So far, all the programs we've seen simply compute answers to some problem. In fact, they all engage in the same computations regardless of what input is given. One of the most powerful features of a computer, however, is its ability to make decisions. That is to change it's course of action according to the results of some computations. (Of course, we may also make decisions based on the input directly; we're just doing a trivial computation and looking at that result.) Throughout Part 3, we'll be looking at decision making in programs and at their expression in C.
In order to better understand this type of decision making we want to take a look at the concept of flow of control. If we have a code segment like:
x = y + z ; printf( "%d\n", x ) ; y = z * 2 ;
we say that the control flows from one statement directly to the next. This is illustrated in the following flow chart:
Such straight-line or linear control flow will be the driving force in a program unless we introduce some mechanisms to break in that flow.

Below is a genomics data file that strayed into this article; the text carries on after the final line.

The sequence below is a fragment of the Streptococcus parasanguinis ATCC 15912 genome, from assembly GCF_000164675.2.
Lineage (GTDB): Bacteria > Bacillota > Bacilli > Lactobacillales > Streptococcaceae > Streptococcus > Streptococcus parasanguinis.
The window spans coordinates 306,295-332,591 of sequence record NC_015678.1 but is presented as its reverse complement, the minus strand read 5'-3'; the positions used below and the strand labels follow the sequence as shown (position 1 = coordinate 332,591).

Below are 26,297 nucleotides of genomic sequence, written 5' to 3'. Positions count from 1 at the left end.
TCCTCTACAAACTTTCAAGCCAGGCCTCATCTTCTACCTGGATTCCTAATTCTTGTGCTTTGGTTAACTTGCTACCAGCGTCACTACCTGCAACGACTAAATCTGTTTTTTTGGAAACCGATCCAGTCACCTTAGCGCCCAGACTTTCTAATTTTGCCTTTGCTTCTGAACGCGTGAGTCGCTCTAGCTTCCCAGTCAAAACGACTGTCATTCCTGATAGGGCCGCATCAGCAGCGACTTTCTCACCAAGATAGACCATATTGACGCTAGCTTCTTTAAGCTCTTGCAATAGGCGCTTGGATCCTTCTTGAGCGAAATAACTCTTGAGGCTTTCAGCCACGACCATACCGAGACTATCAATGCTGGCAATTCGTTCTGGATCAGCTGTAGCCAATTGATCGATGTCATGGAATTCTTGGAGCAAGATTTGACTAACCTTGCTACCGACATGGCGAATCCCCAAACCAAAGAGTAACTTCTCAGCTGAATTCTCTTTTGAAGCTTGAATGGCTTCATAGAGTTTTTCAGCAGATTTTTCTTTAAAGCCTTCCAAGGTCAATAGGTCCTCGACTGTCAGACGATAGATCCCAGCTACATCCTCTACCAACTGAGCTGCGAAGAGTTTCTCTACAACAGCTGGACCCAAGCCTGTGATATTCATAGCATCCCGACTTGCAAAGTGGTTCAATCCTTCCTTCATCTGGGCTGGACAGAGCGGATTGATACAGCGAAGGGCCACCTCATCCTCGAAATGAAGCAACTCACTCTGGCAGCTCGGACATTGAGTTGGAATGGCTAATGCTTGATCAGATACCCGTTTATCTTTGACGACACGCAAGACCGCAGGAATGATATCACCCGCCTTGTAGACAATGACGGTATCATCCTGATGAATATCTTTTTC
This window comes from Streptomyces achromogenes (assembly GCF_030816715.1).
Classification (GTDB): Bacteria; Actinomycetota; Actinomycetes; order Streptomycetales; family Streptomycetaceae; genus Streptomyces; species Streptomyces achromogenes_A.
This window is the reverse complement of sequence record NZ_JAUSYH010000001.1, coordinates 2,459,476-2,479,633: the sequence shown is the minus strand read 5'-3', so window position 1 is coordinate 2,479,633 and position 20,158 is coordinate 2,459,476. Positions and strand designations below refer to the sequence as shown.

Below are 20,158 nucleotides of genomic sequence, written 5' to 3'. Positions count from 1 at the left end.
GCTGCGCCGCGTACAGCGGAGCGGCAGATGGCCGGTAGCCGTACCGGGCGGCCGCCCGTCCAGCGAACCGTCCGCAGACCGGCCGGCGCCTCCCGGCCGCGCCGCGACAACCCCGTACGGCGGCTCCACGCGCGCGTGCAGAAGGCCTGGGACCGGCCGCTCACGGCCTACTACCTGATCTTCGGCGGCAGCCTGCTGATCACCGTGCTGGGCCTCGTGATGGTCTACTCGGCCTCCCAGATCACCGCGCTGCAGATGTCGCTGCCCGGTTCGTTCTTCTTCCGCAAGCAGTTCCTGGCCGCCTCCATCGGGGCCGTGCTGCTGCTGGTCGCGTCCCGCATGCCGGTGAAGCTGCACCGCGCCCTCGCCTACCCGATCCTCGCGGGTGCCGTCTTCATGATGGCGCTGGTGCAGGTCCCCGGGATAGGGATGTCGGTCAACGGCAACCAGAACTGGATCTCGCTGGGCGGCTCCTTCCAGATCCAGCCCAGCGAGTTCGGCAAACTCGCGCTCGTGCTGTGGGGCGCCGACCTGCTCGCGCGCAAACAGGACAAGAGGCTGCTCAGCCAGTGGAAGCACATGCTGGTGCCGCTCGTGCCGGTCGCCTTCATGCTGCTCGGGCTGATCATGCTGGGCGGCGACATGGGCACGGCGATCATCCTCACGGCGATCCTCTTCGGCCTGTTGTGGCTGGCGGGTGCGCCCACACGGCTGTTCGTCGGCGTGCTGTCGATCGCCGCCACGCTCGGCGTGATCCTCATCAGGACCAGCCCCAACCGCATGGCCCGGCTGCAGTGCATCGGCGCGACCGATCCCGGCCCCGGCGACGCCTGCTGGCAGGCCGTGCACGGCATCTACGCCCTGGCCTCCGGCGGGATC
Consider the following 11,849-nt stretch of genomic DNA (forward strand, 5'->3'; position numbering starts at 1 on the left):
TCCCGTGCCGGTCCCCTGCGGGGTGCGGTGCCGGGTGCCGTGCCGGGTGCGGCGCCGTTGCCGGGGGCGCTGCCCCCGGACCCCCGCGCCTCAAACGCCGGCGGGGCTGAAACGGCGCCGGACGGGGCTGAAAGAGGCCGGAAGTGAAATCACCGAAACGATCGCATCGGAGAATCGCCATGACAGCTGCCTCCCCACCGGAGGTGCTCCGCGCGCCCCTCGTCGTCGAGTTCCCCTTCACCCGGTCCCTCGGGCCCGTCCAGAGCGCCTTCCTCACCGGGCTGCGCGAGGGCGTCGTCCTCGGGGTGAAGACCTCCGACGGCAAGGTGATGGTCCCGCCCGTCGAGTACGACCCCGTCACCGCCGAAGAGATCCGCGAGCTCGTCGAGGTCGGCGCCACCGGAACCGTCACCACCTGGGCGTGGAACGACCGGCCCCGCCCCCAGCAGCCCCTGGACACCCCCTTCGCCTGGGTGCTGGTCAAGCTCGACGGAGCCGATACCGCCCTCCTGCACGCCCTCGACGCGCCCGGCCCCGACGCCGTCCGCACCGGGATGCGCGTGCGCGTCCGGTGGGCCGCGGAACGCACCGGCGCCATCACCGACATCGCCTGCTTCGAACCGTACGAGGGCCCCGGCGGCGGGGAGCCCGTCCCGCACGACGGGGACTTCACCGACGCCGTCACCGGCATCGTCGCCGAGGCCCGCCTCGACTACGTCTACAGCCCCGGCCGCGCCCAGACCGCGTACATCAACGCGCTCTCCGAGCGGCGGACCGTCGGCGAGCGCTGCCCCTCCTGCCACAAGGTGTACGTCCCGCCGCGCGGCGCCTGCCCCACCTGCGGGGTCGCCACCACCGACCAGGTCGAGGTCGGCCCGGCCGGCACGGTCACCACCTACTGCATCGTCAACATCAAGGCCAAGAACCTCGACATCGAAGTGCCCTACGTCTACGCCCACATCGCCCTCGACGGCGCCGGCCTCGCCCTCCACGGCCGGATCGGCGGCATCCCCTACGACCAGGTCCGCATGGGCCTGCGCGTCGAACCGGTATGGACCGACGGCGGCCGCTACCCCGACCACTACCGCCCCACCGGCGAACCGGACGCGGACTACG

The first alternative mode of control flow that we'll look at is the two-way decision. The flow chart for this mode of control looks like:
The idea here is that we first test the condition in the diamond. If the condition is true, then control flows down the left branch of the diagram. If it is false, then control flows down the right branch of the chart. Either way, the control flow joins back up at the bottom of the diagram and continues downward.
Which blocks are executed in this flow chart if